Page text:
Wednesday, May 01, 2002
Written by Lauren Gibbons Paul, the article delves into the effort by Mail Boxes Etc. (MBE) to roll out a connectivity platform to link their brick and mortar presence to the Internet in a novel manner. The project found its seeds in the Internet-everywhere heyday of early 1999 and crashed into reality by year’s end. Today it continues to struggle along but seems destined for the trash heap in the very near future.
MBE (a San Diego based company) has 3,500 domestic franchises and they felt that they could turn this real world physical, real-estate asset into a cyber-play for themselves. They appear however to have fallen in love with what turned out to be a big problem spot; satellite technology. Using satellite technology to connect franchisees across the land probably seemed like a slam-dunk approach but I suspect that a narrow view of the opportunity drove this conclusion.
What MBE needed was to have their franchisees connected. How they connected doesn’t seem to be nearly as critical in hindsight and yet the fact that MBE forced connectivity over satellite pretty much guaranteed that the franchisees would be paying a premium cost for a service that could never be optimized to their need. Satellites work well for rural locations where the choices for connectivity are limited or in fixed and scheduled applications such as an upload of an inventory file nightly or mass distribution of data to all recipients at one time. They also work well for always on applications that can be set and forgotten. Using them for sporadic, as needed applications tends to be a bit tougher as MBE found out the hard way. (By the way, DirecTV is struggling with the same basic thing in trying to promote their satellite-based DSL type service.)
Perhaps one can forgive MBE a tiny bit for what today appears to be a true over-reach but in 1999 it probably was deemed a “sure thing.” However, a $25 million bet by a company with just $81 million in revenue and a perception that there would be “just one way” to connect to the Internet and that would be over a satellite sky-way, in retrospect combined to doom the project before it even got off the ground.
Perhaps the really creative thought would have recognized that merely getting the franchisees connected in any manner they could would have been the winning point to start from.
Darwin Online (May, 2001). P.O.’d. Mail Boxes Etc. spent $25 million to position itself as the real world's shipping partner to the virtual e-tail space. One problem: The technology doesn't work. [Online]. Available: http://www.virtualteams.com/company/press/world_time.htm.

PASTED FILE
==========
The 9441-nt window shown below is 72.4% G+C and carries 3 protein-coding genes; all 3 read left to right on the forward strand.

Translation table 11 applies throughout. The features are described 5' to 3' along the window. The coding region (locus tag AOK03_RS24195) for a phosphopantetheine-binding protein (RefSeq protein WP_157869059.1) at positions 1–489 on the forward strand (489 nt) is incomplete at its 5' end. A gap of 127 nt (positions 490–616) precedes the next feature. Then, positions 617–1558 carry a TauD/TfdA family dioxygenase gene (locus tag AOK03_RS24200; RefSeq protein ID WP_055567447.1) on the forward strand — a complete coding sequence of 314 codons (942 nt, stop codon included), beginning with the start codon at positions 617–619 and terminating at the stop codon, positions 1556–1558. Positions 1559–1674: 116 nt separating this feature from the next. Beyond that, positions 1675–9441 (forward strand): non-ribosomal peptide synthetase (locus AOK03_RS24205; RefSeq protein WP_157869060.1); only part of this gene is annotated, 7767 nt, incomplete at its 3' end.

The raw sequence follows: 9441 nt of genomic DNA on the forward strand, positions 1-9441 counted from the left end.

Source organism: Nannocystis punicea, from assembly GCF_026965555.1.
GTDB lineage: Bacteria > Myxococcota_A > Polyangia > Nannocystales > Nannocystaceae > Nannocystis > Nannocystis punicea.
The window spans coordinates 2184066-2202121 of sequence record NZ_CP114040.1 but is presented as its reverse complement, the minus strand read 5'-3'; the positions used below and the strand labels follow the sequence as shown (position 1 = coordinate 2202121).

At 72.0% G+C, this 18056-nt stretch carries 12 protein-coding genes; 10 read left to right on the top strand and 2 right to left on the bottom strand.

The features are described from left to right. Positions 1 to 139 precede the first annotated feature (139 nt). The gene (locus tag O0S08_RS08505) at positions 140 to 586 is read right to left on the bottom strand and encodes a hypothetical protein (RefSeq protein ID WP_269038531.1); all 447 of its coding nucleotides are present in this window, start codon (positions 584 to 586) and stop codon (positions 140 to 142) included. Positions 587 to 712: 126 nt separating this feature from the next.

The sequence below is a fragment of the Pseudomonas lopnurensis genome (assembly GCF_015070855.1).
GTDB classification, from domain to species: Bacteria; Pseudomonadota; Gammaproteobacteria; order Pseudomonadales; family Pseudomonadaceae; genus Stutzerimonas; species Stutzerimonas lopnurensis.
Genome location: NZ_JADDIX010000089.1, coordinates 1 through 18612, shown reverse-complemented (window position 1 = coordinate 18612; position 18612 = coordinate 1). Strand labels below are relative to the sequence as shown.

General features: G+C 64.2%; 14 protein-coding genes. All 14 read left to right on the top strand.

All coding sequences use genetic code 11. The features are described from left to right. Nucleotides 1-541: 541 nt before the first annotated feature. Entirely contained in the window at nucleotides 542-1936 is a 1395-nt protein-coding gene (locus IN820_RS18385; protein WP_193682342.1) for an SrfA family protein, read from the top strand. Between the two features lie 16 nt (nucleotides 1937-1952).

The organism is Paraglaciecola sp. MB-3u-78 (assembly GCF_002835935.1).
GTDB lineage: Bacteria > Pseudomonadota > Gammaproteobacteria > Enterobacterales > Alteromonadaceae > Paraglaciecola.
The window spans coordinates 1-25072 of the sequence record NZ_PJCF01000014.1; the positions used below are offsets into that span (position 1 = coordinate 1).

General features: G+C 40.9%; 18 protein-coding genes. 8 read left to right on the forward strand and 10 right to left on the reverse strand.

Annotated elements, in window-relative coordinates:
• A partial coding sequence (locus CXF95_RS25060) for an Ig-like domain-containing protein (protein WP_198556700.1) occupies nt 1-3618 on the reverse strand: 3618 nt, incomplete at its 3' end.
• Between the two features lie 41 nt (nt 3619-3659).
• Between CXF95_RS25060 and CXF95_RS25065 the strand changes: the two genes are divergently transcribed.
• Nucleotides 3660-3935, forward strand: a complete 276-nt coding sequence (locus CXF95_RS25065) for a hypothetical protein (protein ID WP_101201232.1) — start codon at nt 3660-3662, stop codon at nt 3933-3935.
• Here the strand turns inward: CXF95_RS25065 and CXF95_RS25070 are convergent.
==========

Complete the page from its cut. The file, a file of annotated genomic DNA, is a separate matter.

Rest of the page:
Saturday, April 27, 2002
I regularly check in on the Japan Today web site (at www.japantoday.com). My Japanese friends tell me it is similar to the USA Today in its “McNugget” approach to the news of Japan though I find it interesting nonetheless.
In checking the site earlier this week, an article entitled “Koizumi tries to calm Asia down over Yasukuni Shrine visit” caught my eye. In part because I remembered reading a similarly titled article last year and in part because I wondered if this social/cultural event would impact future business issues given the discussion of last week regarding Japan’s electronics companies “rushing” to invest in Chinese engineering and design facilities as a competitive move in spite of some fears of Japan being overshadowed by China economically within a decade or two.
To that end, I quickly found a string of articles beyond Japan Today covering the visit all of which point to the visit further straining Japan’s slowly evolving relationships with China and South Korea. While I’ve concluded that this incident doesn’t seem to be an immediate business concern, it appears to be a potential lightning rod and therefore should be eyed warily from a business perspective.
The Yasukuni Shrine is “by far Japan’s most controversial religious site because of its dedication to the 2.5 million soldiers killed in wars since the mid-1800s.” The visit by Japan’s Prime Minister Junichiro Koizumi was “intended as a prayer for peace, but it elicited swift and harsh criticism from both Beijing and Seoul” instead. Koizumi “may have hoped to avoid inflaming China and Korea, while at the same time solacing conservative groups within Japan.”
However, “China resolutely opposes visits by Japanese leaders, in whatever form and at whatever time to the Yasukuni Shrine, which honors Class A war criminals” stated Beijing’s Foreign Ministry in one of “several condemnations.” And in South Korea, in a “rare joint action, the country’s governing and opposition parties condemned the visit.”
In Japan, the Prime Minister’s decision to visit the shrine on August 15 (the anniversary of Japan’s WWII surrender) is often seen as “something of a nationalist litmus test” and most Japanese right-wing politicians have used such a visit as a “symbolic gesture to express denial of wrongdoing during the war.” And while the visit’s “ritual is silent, its sinister implication is sufficiently loud to cause indignation among the millions of Chinese and Koreans who have had fathers and sons killed and mothers and daughters raped and killed by Japanese soldiers during the war.”
Koizumi, whose popularity amongst the Japanese has fallen from 90% to about 40% may have thought that by visiting this year in mid-April instead of August he could appease the local population and avoid an uproar ala last years’ similar situation with China and South Korea. However, what he found was that a political solution actually did little to appease any of the parties involved.
Again, while the tensions attributed to this visit are not immediately likely to result in any business ramifications, if nothing else, the visit goes to show just how fragile the relationships are between these neighbors who fought for so many years and thus should be carefully monitored beyond the headlines.